The Economist: What will the next decade bring?

The Business Cycle Dating Committee of the National Bureau of Economic Research, the group charged with dating recessions and recoveries, met in April and announced it did not yet have enough data to determine whether the recession is over.

Despite the common belief that a recession occurs when output contracts for two quarters and the recovery begins when output starts to grow, the reality is far more complicated. The NBER looks at dozens of indicators before making its determination, usually months after the turning point in the business cycle.

There are two theories about the cause of the recent recession. One is that it was simply bad luck and could have been avoided if we had regulated financial institutions more rigorously and cracked down on subprime mortgage lending earlier. The second is that there were huge bubbles in spending, credit, housing and the stock market and that it was inevitable they would burst, with disastrous consequences.

The causes underlying the Great Recession are important because they determine the outlook for the next few years. If it was simply lack of regulation, complicated by greed and a dollop of dishonesty in the financial sector, then the problems can be addressed through tougher regulation, and the economy can quickly return to the robust consumer spending and rising home prices of the last decade.

If the period from the mid-1990s through 2007 was an anomaly, dangerously dependent on consumer borrowing and spending, then the next decade will be marked by a painful transition to more reasonable levels of spending and borrowing. I have argued for several years that we cannot forever spend more than we earn, either as individuals or as a nation. That puts me firmly in the second camp.

I believe the data support my view.
• Between 1997 and 2007, per-person spending on goods and services grew four percentage points faster than income and seven percentage points faster than output.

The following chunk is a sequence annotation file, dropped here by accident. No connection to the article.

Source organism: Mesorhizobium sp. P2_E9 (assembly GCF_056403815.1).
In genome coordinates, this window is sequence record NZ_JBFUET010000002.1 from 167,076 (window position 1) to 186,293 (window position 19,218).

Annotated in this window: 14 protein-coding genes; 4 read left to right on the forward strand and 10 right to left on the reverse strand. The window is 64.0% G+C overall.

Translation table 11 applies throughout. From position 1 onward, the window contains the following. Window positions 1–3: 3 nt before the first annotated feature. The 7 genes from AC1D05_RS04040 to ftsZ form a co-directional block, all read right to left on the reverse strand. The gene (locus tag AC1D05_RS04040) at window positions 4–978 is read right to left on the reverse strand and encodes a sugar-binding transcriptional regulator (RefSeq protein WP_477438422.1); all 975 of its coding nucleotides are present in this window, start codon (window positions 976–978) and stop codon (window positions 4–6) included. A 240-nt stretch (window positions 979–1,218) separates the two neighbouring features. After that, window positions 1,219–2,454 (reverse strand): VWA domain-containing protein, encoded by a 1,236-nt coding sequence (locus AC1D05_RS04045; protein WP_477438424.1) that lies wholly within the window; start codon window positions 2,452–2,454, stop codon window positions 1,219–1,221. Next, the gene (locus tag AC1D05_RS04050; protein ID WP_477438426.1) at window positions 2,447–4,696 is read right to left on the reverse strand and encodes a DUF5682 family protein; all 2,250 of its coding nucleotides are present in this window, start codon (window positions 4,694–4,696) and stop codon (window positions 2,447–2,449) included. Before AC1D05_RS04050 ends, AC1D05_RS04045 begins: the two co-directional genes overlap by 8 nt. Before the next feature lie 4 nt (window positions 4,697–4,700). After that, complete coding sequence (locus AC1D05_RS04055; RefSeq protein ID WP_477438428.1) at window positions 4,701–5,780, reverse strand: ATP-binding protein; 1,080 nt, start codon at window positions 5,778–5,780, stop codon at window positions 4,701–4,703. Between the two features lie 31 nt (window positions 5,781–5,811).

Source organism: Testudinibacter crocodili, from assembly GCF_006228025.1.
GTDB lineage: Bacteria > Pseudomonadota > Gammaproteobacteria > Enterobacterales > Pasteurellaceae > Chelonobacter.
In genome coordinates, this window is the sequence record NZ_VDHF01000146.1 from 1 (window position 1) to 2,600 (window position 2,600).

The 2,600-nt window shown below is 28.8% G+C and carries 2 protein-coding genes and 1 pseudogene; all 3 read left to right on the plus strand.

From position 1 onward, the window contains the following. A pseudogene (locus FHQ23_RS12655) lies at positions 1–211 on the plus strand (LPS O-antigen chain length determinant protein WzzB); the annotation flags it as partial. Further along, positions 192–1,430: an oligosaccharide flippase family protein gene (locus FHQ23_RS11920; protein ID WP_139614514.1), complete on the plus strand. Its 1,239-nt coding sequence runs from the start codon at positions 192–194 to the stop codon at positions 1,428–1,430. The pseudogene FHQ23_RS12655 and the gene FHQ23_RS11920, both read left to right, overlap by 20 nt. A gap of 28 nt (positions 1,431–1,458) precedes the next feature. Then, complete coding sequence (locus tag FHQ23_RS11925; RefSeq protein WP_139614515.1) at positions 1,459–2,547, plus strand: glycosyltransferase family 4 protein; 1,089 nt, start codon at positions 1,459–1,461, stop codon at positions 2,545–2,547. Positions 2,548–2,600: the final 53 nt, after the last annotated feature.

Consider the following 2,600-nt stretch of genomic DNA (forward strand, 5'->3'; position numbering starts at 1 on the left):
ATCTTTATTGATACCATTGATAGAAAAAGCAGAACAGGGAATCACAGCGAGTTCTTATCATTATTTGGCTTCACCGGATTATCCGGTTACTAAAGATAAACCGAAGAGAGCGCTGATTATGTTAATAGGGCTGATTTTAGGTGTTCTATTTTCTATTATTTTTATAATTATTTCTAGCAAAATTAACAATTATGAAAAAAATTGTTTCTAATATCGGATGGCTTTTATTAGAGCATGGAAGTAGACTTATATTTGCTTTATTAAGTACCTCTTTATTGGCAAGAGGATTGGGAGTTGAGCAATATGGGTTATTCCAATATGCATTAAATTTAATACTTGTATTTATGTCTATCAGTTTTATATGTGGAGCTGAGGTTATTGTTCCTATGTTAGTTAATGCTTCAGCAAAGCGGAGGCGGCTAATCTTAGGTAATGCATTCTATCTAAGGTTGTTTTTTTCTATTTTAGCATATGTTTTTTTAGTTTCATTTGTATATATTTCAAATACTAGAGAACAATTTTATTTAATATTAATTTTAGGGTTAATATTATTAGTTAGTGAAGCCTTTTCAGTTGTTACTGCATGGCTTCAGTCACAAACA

• Inflation-adjusted per-person debt increased by 80 percent.
• Inflation-adjusted mortgage debt per person almost doubled.
• Consumer spending, which accounted for 65 percent of growth during the 1988-1997 decade, constituted 82.5 percent during 1998-2007.
• Government spending contributed 14 percent to economic growth, double the previous decade.

It seems clear the behavior of consumers and government during the last decade is not sustainable. It required us to borrow from abroad at a level not seen since the early 19th century. Our current account deficit doubled as a percentage of output between 1997 and 1999 and then doubled again by 2006.

While I am a strong proponent of the advantages of international trade, our current specialization in consumer spending, borrowing and the provision of sophisticated financial services is not sustainable. It is critical we save more so we can invest more in productive capacity, producing more goods and services to trade with the rest of the world. Only then will we return to a path of balanced, sustainable growth.

Bill Emmons at the Federal Reserve Bank of St. Louis has looked carefully at the last decade and developed three scenarios for the next one. The most optimistic involves global cooperation to rebalance world output and demand. Leaders and ordinary citizens in many countries work together to refocus their economies on sustainable domestic production and consumption. Profligate consumers learn to spend within their means, while overly thrifty consumers in developing economies avoid accumulating excess savings.

A second scenario looks at global imbalances returning because of the lack of coordinated policy adjustment. The most pessimistic scenario examines no policy adjustments and premature withdrawal of macroeconomic support, leading to a return of the global slump.

One can make a good argument for any of the three scenarios – although I fear that the second or third is the most likely outcome.
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